Thirteen months ago, Pat Perez had one PGA Tour title, one surgically repaired left shoulder, a chip on the other shoulder, an aversion to healthful habits and about a hundred doubts in his mind.
Whir it in a blender and you have one man’s recipe for success.
After cruising to a four-stroke victory Sunday in the CIMB Classic in Malaysia, Perez is more than just a comeback story. He’s a throwback story, too. Four of his favorite things are eating, drinking, smoking and swearing, and perhaps his least favorite activity is exercising. He’d have fit right in with Ben Hogan and Tommy Bolt and Lloyd Mangrum, but he plays in an era with fit, young bombers like Justin Thomas and Xander Schauffele, the PGA Tour Player of the Year and Rookie of the Year, respectively, who were in the field Perez pummeled at steamy TPC Kuala Lumpur.
Even Perez is amazed at what he’s accomplished of late after his third career title and second in less than a year. It took him 182 starts between his first win and his second, at last year’s OHL Classic at Mayakoba. The wait for No. 3 was 24 events.
“I really can’t believe what’s gone on basically a year from this tournament last year because Todd [Rhinehart, executive director] gave me a spot, and I was so excited to come over and play to try and further my career,” Perez said. “And I played pretty good here, I think I finished like 33rd, and I finished seventh in Vegas and then I won Mexico. But if he hadn’t given me the spot, the funny thing is I don’t know if I would have started the tour until January.
“So, all those chain of events might not have happened. I really can’t explain it; it’s been an amazing 12 months. I can’t explain it, but I hope it continues.”
The explanation is of the Occam’s Razor variety: The simplest answer is often correct. In the case of Perez, having played golf for most of his life—growing up in San Diego he competed against Tiger Woods as a junior—he’s quite good at. He had little stress Sunday in shooting a three-under 69 and 24-under 264, four ahead of Keegan Bradley, who closed with a 67. Schauffele, after a 72, was another stroke back, finishing T-3 with South Korea’s Sung Kang, who had a 71.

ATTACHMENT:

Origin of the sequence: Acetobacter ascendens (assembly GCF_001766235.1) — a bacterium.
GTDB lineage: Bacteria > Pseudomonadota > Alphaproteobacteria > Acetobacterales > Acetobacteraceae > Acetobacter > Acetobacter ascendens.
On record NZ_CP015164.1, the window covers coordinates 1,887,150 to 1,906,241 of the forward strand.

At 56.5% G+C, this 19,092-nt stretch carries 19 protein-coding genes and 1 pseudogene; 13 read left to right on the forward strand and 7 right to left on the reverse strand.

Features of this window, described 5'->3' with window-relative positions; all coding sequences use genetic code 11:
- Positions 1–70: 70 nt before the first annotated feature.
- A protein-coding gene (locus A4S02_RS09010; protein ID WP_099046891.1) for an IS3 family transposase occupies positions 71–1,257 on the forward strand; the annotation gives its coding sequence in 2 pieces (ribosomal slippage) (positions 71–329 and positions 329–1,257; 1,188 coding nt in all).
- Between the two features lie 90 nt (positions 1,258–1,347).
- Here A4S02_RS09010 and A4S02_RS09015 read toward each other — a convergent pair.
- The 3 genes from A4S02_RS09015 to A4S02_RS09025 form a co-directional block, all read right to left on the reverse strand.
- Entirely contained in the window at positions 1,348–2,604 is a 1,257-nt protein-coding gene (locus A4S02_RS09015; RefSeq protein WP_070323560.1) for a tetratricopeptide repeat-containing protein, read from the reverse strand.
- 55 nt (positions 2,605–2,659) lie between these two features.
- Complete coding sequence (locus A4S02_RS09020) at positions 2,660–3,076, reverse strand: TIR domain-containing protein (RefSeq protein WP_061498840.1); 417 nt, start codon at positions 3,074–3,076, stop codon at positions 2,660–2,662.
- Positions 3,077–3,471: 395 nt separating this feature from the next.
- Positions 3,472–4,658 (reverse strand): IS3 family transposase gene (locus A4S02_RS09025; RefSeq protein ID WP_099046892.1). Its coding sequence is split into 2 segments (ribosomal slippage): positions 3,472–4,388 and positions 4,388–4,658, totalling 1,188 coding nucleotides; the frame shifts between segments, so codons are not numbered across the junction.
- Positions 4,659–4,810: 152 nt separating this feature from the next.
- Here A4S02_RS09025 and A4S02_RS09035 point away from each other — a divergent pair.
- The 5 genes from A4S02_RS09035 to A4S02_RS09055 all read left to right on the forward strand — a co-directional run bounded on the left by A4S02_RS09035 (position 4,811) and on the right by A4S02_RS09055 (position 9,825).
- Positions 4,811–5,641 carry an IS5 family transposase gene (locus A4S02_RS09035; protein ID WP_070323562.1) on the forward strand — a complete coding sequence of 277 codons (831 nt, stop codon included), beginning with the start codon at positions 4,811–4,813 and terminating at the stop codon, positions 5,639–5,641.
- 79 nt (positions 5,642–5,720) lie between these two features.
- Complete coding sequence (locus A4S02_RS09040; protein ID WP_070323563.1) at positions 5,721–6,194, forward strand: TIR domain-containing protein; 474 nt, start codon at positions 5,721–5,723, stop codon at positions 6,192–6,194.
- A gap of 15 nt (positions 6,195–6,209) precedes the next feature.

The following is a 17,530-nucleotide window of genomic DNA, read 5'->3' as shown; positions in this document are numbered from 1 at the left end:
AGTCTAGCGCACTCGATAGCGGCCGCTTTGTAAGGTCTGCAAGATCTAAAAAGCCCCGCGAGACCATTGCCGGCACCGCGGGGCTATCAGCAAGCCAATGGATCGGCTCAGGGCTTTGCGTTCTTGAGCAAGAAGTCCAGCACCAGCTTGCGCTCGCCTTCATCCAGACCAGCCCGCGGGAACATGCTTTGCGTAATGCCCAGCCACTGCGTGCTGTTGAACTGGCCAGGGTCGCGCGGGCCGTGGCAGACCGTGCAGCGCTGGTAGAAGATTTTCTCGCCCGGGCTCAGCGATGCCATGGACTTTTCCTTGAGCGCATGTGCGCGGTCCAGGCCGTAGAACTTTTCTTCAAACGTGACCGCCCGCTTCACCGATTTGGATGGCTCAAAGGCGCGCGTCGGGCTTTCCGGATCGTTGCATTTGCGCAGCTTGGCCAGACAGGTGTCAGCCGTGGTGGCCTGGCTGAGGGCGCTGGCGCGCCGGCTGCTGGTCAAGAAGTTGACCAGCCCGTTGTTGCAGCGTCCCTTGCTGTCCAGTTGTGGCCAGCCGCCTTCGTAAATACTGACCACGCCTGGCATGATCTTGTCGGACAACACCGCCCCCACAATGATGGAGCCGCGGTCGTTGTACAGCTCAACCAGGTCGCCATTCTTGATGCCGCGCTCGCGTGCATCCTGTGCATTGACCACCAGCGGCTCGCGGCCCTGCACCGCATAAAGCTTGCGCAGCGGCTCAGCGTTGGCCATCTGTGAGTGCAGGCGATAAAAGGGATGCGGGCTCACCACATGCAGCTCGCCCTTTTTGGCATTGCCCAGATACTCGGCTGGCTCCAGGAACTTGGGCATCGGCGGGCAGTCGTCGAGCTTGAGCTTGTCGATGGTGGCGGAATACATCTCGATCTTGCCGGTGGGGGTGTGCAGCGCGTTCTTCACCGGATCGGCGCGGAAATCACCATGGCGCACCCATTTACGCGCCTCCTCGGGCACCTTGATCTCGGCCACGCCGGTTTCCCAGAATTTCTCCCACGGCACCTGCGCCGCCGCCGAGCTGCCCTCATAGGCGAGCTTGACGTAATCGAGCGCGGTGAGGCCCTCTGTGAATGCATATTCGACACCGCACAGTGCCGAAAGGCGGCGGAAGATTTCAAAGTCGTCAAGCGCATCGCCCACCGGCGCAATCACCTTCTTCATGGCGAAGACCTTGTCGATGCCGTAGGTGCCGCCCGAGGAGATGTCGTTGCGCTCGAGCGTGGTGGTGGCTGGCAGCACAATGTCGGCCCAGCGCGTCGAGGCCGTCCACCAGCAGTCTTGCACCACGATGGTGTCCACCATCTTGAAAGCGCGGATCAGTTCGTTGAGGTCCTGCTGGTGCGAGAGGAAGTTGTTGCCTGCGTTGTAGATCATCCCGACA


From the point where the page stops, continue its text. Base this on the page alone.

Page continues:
Two-time defending champion Thomas, coming off a five-win season that yielded the FedEx Cup title, started slowly and never was a threat, though his 67 salvaged a respectable T-17 finish.
“Yeah, I was definitely low on gas,” said Thomas, one of six Presidents Cup players (but the only American) in the field. “It’s been a great but a long year, for sure. I really played well the last two days, which was nice to see. I just didn’t make enough putts and didn’t capitalize on enough opportunities to have a really good finish. But I did the best I could, so that’s all I could ask for.”
So relaxed was Perez after his 27th birdie of the week at the par-3 eighth that he asked Golf Channel reporter and former tour player Arron Oberholser if he knew the score of the San Diego State football game. Granted, he was ahead by six strokes by then and simply parred in to claim $1.26 million and further validation for his approach to his late-blooming career.
Having competed in the Tour Championship for the first time in his career, Perez geared up for the new season in his own inimitable fashion.
“So, I didn’t really do anything. I watched the Presidents Cup, and I drank a lot that week and ate a lot and hit balls. … I didn’t really know what to expect when I came over here,” he said. “Then I had a knot in my shoulder from sleeping on the plane, and back problems, and I couldn’t sleep, and I thought I was sick and all these kind of things. I don’t know. I didn’t really have any pressure when I got here, so I was just hoping to kind stay alive in the heat.”
He handled that just fine. He led the field in birdies and suffered just three bogeys. He insisted he didn’t strike the ball with particular efficiency, and yet he shared the lead in greens in regulation.
Before his comeback from surgery, Perez felt extra motivation to succeed when he believed that his Callaway equipment deal wasn’t going to be renewed. But that didn’t mean he was going to change his approach to life or golf. One doesn’t rule the other. He practices hard, but he doesn’t live for golf, even for as much as he enjoys it.
The man has priorities. Good thing he also has plenty of talent.
“Everything is just going unbelievable,” he said in Malaysia, part of a three-tournament run overseas. “It’s been a lot of work, and a lot of dedication, and it’s just coming together. I’m not getting ahead of myself, I’m not going to look in the past. I’m still not going to work out. I will still enjoy myself, have a bad diet. I’ve got my group of friends, and I’m not going to change anything.” Well, one thing is going to change. He’s expected to move up to 20th in the world rankings. Oh, and there are no more doubts.